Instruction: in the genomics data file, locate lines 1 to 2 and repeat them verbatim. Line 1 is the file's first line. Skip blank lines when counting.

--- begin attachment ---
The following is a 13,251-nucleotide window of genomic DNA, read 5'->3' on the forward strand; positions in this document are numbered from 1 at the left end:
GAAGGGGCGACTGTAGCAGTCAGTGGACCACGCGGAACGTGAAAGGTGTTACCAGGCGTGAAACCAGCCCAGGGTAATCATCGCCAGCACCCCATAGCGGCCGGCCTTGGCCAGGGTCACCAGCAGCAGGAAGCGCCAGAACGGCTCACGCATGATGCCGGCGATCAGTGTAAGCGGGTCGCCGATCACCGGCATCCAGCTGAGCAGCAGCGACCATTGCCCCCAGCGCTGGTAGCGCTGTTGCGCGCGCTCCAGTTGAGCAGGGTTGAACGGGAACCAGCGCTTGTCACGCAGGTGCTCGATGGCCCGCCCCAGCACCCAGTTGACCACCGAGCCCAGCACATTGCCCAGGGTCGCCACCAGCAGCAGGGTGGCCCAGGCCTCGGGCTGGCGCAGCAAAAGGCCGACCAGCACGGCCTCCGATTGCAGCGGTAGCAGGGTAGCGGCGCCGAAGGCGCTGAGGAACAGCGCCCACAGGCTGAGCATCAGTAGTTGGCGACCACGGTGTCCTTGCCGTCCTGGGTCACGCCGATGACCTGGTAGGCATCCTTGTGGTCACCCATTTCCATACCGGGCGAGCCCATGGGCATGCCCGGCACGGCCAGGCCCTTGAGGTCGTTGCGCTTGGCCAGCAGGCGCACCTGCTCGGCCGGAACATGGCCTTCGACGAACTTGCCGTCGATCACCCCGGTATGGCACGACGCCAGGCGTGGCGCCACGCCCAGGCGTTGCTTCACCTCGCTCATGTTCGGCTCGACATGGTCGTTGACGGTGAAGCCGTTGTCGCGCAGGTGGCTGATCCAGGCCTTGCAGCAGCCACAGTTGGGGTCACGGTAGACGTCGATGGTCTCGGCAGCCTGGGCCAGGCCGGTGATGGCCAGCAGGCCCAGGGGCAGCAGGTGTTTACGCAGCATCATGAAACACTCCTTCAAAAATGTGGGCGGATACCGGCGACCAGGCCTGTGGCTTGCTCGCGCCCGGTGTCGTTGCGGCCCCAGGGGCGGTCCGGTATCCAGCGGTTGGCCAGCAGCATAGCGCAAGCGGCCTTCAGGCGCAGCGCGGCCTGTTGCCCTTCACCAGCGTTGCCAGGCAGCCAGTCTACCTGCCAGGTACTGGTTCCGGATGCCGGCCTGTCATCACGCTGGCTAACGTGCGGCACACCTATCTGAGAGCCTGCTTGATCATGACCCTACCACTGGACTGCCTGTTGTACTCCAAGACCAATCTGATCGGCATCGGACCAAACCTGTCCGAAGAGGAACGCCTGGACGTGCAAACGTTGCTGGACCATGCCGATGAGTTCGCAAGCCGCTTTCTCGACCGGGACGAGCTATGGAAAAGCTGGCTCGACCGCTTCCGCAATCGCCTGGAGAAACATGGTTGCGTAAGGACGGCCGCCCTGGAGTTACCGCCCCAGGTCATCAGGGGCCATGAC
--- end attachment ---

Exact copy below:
The following is a 13,251-nucleotide window of genomic DNA, read 5'->3' on the forward strand; positions in this document are numbered from 1 at the left end:
GAAGGGGCGACTGTAGCAGTCAGTGGACCACGCGGAACGTGAAAGGTGTTACCAGGCGTGAAACCAGCCCAGGGTAATCATCGCCAGCACCCCATAGCGGCCGGCCTTGGCCAGGGTCACCAGCAGCAGGAAGCGCCAGAACGGCTCACGCATGATGCCGGCGATCAGTGTAAGCGGGTCGCCGATCACCGGCATCCAGCTGAGCAGCAGCGACCATTGCCCCCAGCGCTGGTAGCGCTGTTGCGCGCGCTCCAGTTGAGCAGGGTTGAACGGGAACCAGCGCTTGTCACGCAGGTGCTCGATGGCCCGCCCCAGCACCCAGTTGACCACCGAGCCCAGCACATTGCCCAGGGTCGCCACCAGCAGCAGGGTGGCCCAGGCCTCGGGCTGGCGCAGCAAAAGGCCGACCAGCACGGCCTCCGATTGCAGCGGTAGCAGGGTAGCGGCGCCGAAGGCGCTGAGGAACAGCGCCCACAGGCTGAGCATCAGTAGTTGGCGACCACGGTGTCCTTGCCGTCCTGGGTCACGCCGATGACCTGGTAGGCATCCTTGTGGTCACCCATTTCCATACCGGGCGAGCCCATGGGCATGCCCGGCACGGCCAGGCCCTTGAGGTCGTTGCGCTTGGCCAGCAGGCGCACCTGCTCGGCCGGAACATGGCCTTCGACGAACTTGCCGTCGATCACCCCGGTATGGCACGACGCCAGGCGTGGCGCCACGCCCAGGCGTTGCTTCACCTCGCTCATGTTCGGCTCGACATGGTCGTTGACGGTGAAGCCGTTGTCGCGCAGGTGGCTGATCCAGGCCTTGCAGCAGCCACAGTTGGGGTCACGGTAGACGTCGATGGTCTCGGCAGCCTGGGCCAGGCCGGTGATGGCCAGCAGGCCCAGGGGCAGCAGGTGTTTACGCAGCATCATGAAACACTCCTTCAAAAATGTGGGCGGATACCGGCGACCAGGCCTGTGGCTTGCTCGCGCCCGGTGTCGTTGCGGCCCCAGGGGCGGTCCGGTATCCAGCGGTTGGCCAGCAGCATAGCGCAAGCGGCCTTCAGGCGCAGCGCGGCCTGTTGCCCTTCACCAGCGTTGCCAGGCAGCCAGTCTACCTGCCAGGTACTGGTTCCGGATGCCGGCCTGTCATCACGCTGGCTAACGTGCGGCACACCTATCTGAGAGCCTGCTTGATCATGACCCTACCACTGGACTGCCTGTTGTACTCCAAGACCAATCTGATCGGCATCGGACCAAACCTGTCCGAAGAGGAACGCCTGGACGTGCAAACGTTGCTGGACCATGCCGATGAGTTCGCAAGCCGCTTTCTCGACCGGGACGAGCTATGGAAAAGCTGGCTCGACCGCTTCCGCAATCGCCTGGAGAAACATGGTTGCGTAAGGACGGCCGCCCTGGAGTTACCGCCCCAGGTCATCAGGGGCCATGAC